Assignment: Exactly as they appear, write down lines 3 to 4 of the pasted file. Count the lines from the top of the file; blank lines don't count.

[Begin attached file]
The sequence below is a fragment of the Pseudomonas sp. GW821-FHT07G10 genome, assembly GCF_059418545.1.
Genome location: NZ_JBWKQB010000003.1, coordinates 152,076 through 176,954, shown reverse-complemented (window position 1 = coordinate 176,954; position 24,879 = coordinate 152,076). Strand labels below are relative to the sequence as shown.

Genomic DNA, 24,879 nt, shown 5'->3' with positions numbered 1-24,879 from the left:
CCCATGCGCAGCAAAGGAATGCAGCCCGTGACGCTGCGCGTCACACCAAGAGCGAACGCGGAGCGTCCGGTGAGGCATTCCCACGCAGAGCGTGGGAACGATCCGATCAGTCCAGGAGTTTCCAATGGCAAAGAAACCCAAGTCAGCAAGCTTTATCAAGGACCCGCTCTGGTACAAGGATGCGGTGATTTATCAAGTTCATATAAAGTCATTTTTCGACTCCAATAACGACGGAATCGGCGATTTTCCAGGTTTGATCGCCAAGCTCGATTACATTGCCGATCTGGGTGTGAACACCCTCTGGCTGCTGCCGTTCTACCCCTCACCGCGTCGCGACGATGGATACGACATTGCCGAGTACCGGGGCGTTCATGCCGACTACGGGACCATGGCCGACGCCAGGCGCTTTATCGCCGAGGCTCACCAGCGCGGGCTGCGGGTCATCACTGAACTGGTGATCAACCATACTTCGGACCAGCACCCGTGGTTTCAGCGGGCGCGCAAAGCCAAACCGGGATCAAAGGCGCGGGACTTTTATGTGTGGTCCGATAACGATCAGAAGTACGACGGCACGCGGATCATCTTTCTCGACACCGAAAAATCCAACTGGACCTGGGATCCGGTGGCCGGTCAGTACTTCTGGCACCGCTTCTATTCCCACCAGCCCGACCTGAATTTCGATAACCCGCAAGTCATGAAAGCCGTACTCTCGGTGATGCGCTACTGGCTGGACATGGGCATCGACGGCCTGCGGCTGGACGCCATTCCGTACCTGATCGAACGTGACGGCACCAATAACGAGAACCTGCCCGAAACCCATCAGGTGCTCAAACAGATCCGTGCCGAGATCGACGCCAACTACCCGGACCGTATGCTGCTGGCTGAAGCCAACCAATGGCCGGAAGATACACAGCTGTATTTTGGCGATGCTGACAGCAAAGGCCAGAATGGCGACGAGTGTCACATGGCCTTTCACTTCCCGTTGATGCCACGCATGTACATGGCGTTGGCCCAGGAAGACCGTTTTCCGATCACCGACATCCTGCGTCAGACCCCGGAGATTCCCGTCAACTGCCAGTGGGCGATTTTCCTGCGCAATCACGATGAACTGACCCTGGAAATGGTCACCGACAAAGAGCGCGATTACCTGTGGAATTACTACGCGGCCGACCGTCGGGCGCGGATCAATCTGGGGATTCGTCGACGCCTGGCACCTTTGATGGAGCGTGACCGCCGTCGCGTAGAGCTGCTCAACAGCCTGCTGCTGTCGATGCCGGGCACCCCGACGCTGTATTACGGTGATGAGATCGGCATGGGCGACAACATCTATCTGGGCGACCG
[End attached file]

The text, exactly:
Genomic DNA, 24,879 nt, shown 5'->3' with positions numbered 1-24,879 from the left:
CCCATGCGCAGCAAAGGAATGCAGCCCGTGACGCTGCGCGTCACACCAAGAGCGAACGCGGAGCGTCCGGTGAGGCATTCCCACGCAGAGCGTGGGAACGATCCGATCAGTCCAGGAGTTTCCAATGGCAAAGAAACCCAAGTCAGCAAGCTTTATCAAGGACCCGCTCTGGTACAAGGATGCGGTGATTTATCAAGTTCATATAAAGTCATTTTTCGACTCCAATAACGACGGAATCGGCGATTTTCCAGGTTTGATCGCCAAGCTCGATTACATTGCCGATCTGGGTGTGAACACCCTCTGGCTGCTGCCGTTCTACCCCTCACCGCGTCGCGACGATGGATACGACATTGCCGAGTACCGGGGCGTTCATGCCGACTACGGGACCATGGCCGACGCCAGGCGCTTTATCGCCGAGGCTCACCAGCGCGGGCTGCGGGTCATCACTGAACTGGTGATCAACCATACTTCGGACCAGCACCCGTGGTTTCAGCGGGCGCGCAAAGCCAAACCGGGATCAAAGGCGCGGGACTTTTATGTGTGGTCCGATAACGATCAGAAGTACGACGGCACGCGGATCATCTTTCTCGACACCGAAAAATCCAACTGGACCTGGGATCCGGTGGCCGGTCAGTACTTCTGGCACCGCTTCTATTCCCACCAGCCCGACCTGAATTTCGATAACCCGCAAGTCATGAAAGCCGTACTCTCGGTGATGCGCTACTGGCTGGACATGGGCATCGACGGCCTGCGGCTGGACGCCATTCCGTACCTGATCGAACGTGACGGCACCAATAACGAGAACCTGCCCGAAACCCATCAGGTGCTCAAACAGATCCGTGCCGAGATCGACGCCAACTACCCGGACCGTATGCTGCTGGCTGAAGCCAACCAATGGCCGGAAGATACACAGCTGTATTTTGGCGATGCTGACAGCAAAGGCCAGAATGGCGACGAGTGTCACATGGCCTTTCACTTCCCGTTGATGCCACGCATGTACATGGCGTTGGCCCAGGAAGACCGTTTTCCGATCACCGACATCCTGCGTCAGACCCCGGAGATTCCCGTCAACTGCCAGTGGGCGATTTTCCTGCGCAATCACGATGAACTGACCCTGGAAATGGTCACCGACAAAGAGCGCGATTACCTGTGGAATTACTACGCGGCCGACCGTCGGGCGCGGATCAATCTGGGGATTCGTCGACGCCTGGCACCTTTGATGGAGCGTGACCGCCGTCGCGTAGAGCTGCTCAACAGCCTGCTGCTGTCGATGCCGGGCACCCCGACGCTGTATTACGGTGATGAGATCGGCATGGGCGACAACATCTATCTGGGCGACCG